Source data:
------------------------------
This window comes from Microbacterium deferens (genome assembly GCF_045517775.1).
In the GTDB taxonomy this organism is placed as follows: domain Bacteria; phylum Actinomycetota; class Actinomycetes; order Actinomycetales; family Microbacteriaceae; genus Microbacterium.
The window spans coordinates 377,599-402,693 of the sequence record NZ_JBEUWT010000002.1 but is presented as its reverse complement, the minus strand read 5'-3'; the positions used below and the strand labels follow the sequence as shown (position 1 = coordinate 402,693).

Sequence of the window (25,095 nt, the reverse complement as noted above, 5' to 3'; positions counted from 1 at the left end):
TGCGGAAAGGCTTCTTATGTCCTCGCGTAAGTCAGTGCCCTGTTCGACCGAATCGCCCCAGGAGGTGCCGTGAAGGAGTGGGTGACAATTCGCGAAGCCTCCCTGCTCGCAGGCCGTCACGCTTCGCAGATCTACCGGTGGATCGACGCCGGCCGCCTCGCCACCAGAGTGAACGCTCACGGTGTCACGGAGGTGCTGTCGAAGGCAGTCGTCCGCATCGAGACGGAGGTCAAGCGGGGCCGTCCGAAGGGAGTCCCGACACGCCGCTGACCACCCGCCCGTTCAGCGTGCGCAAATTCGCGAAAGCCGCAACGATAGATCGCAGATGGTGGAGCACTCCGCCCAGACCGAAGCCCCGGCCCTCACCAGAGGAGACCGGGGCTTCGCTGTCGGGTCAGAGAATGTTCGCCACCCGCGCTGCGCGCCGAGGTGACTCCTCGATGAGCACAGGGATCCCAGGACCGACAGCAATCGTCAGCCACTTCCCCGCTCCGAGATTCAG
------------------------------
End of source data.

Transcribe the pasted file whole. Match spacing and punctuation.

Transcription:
This window comes from Microbacterium deferens (genome assembly GCF_045517775.1).
In the GTDB taxonomy this organism is placed as follows: domain Bacteria; phylum Actinomycetota; class Actinomycetes; order Actinomycetales; family Microbacteriaceae; genus Microbacterium.
The window spans coordinates 377,599-402,693 of the sequence record NZ_JBEUWT010000002.1 but is presented as its reverse complement, the minus strand read 5'-3'; the positions used below and the strand labels follow the sequence as shown (position 1 = coordinate 402,693).

Sequence of the window (25,095 nt, the reverse complement as noted above, 5' to 3'; positions counted from 1 at the left end):
TGCGGAAAGGCTTCTTATGTCCTCGCGTAAGTCAGTGCCCTGTTCGACCGAATCGCCCCAGGAGGTGCCGTGAAGGAGTGGGTGACAATTCGCGAAGCCTCCCTGCTCGCAGGCCGTCACGCTTCGCAGATCTACCGGTGGATCGACGCCGGCCGCCTCGCCACCAGAGTGAACGCTCACGGTGTCACGGAGGTGCTGTCGAAGGCAGTCGTCCGCATCGAGACGGAGGTCAAGCGGGGCCGTCCGAAGGGAGTCCCGACACGCCGCTGACCACCCGCCCGTTCAGCGTGCGCAAATTCGCGAAAGCCGCAACGATAGATCGCAGATGGTGGAGCACTCCGCCCAGACCGAAGCCCCGGCCCTCACCAGAGGAGACCGGGGCTTCGCTGTCGGGTCAGAGAATGTTCGCCACCCGCGCTGCGCGCCGAGGTGACTCCTCGATGAGCACAGGGATCCCAGGACCGACAGCAATCGTCAGCCACTTCCCCGCTCCGAGATTCAG